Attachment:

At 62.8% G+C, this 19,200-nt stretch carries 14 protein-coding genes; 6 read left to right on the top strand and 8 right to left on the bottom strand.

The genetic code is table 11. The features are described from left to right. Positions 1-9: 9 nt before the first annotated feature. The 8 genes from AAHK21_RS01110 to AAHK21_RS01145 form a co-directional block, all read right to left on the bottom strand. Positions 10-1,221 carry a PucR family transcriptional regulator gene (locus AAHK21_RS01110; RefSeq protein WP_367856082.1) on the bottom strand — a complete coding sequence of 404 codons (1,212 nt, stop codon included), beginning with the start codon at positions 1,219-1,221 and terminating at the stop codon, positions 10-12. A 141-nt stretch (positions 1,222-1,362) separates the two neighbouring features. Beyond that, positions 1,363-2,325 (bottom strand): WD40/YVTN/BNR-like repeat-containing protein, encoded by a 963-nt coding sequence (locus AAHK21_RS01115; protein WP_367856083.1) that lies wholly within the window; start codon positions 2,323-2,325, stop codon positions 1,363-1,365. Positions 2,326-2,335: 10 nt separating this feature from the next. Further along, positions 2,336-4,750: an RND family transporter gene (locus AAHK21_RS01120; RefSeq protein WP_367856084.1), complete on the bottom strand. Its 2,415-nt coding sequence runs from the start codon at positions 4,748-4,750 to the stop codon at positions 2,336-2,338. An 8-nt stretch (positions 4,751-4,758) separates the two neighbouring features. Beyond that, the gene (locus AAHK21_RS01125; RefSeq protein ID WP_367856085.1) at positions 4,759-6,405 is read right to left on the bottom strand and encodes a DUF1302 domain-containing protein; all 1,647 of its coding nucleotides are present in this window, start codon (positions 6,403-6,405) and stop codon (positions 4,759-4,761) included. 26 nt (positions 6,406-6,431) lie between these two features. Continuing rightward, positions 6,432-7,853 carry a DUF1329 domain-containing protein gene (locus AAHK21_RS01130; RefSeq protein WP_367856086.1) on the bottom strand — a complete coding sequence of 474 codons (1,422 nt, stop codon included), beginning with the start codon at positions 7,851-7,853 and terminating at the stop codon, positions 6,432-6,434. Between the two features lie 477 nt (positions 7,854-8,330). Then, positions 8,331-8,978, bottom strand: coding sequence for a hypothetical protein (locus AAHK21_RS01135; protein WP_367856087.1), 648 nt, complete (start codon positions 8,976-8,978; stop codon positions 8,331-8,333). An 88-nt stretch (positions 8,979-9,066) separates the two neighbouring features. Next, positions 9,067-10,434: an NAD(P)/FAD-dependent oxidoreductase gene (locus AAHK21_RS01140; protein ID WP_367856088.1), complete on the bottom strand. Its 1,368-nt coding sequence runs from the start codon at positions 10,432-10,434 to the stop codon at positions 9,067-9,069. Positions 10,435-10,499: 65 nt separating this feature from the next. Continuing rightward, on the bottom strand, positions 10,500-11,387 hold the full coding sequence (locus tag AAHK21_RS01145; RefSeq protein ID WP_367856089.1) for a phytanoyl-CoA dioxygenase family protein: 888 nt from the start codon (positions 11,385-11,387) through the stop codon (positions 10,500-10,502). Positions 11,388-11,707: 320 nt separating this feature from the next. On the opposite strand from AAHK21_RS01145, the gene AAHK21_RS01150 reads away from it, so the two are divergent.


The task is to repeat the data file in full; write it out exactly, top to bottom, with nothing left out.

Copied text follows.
At 62.8% G+C, this 19,200-nt stretch carries 14 protein-coding genes; 6 read left to right on the top strand and 8 right to left on the bottom strand.

The genetic code is table 11. The features are described from left to right. Positions 1-9: 9 nt before the first annotated feature. The 8 genes from AAHK21_RS01110 to AAHK21_RS01145 form a co-directional block, all read right to left on the bottom strand. Positions 10-1,221 carry a PucR family transcriptional regulator gene (locus AAHK21_RS01110; RefSeq protein WP_367856082.1) on the bottom strand — a complete coding sequence of 404 codons (1,212 nt, stop codon included), beginning with the start codon at positions 1,219-1,221 and terminating at the stop codon, positions 10-12. A 141-nt stretch (positions 1,222-1,362) separates the two neighbouring features. Beyond that, positions 1,363-2,325 (bottom strand): WD40/YVTN/BNR-like repeat-containing protein, encoded by a 963-nt coding sequence (locus AAHK21_RS01115; protein WP_367856083.1) that lies wholly within the window; start codon positions 2,323-2,325, stop codon positions 1,363-1,365. Positions 2,326-2,335: 10 nt separating this feature from the next. Further along, positions 2,336-4,750: an RND family transporter gene (locus AAHK21_RS01120; RefSeq protein WP_367856084.1), complete on the bottom strand. Its 2,415-nt coding sequence runs from the start codon at positions 4,748-4,750 to the stop codon at positions 2,336-2,338. An 8-nt stretch (positions 4,751-4,758) separates the two neighbouring features. Beyond that, the gene (locus AAHK21_RS01125; RefSeq protein ID WP_367856085.1) at positions 4,759-6,405 is read right to left on the bottom strand and encodes a DUF1302 domain-containing protein; all 1,647 of its coding nucleotides are present in this window, start codon (positions 6,403-6,405) and stop codon (positions 4,759-4,761) included. 26 nt (positions 6,406-6,431) lie between these two features. Continuing rightward, positions 6,432-7,853 carry a DUF1329 domain-containing protein gene (locus AAHK21_RS01130; RefSeq protein WP_367856086.1) on the bottom strand — a complete coding sequence of 474 codons (1,422 nt, stop codon included), beginning with the start codon at positions 7,851-7,853 and terminating at the stop codon, positions 6,432-6,434. Between the two features lie 477 nt (positions 7,854-8,330). Then, positions 8,331-8,978, bottom strand: coding sequence for a hypothetical protein (locus AAHK21_RS01135; protein WP_367856087.1), 648 nt, complete (start codon positions 8,976-8,978; stop codon positions 8,331-8,333). An 88-nt stretch (positions 8,979-9,066) separates the two neighbouring features. Next, positions 9,067-10,434: an NAD(P)/FAD-dependent oxidoreductase gene (locus AAHK21_RS01140; protein ID WP_367856088.1), complete on the bottom strand. Its 1,368-nt coding sequence runs from the start codon at positions 10,432-10,434 to the stop codon at positions 9,067-9,069. Positions 10,435-10,499: 65 nt separating this feature from the next. Continuing rightward, on the bottom strand, positions 10,500-11,387 hold the full coding sequence (locus tag AAHK21_RS01145; RefSeq protein ID WP_367856089.1) for a phytanoyl-CoA dioxygenase family protein: 888 nt from the start codon (positions 11,385-11,387) through the stop codon (positions 10,500-10,502). Positions 11,388-11,707: 320 nt separating this feature from the next. On the opposite strand from AAHK21_RS01145, the gene AAHK21_RS01150 reads away from it, so the two are divergent.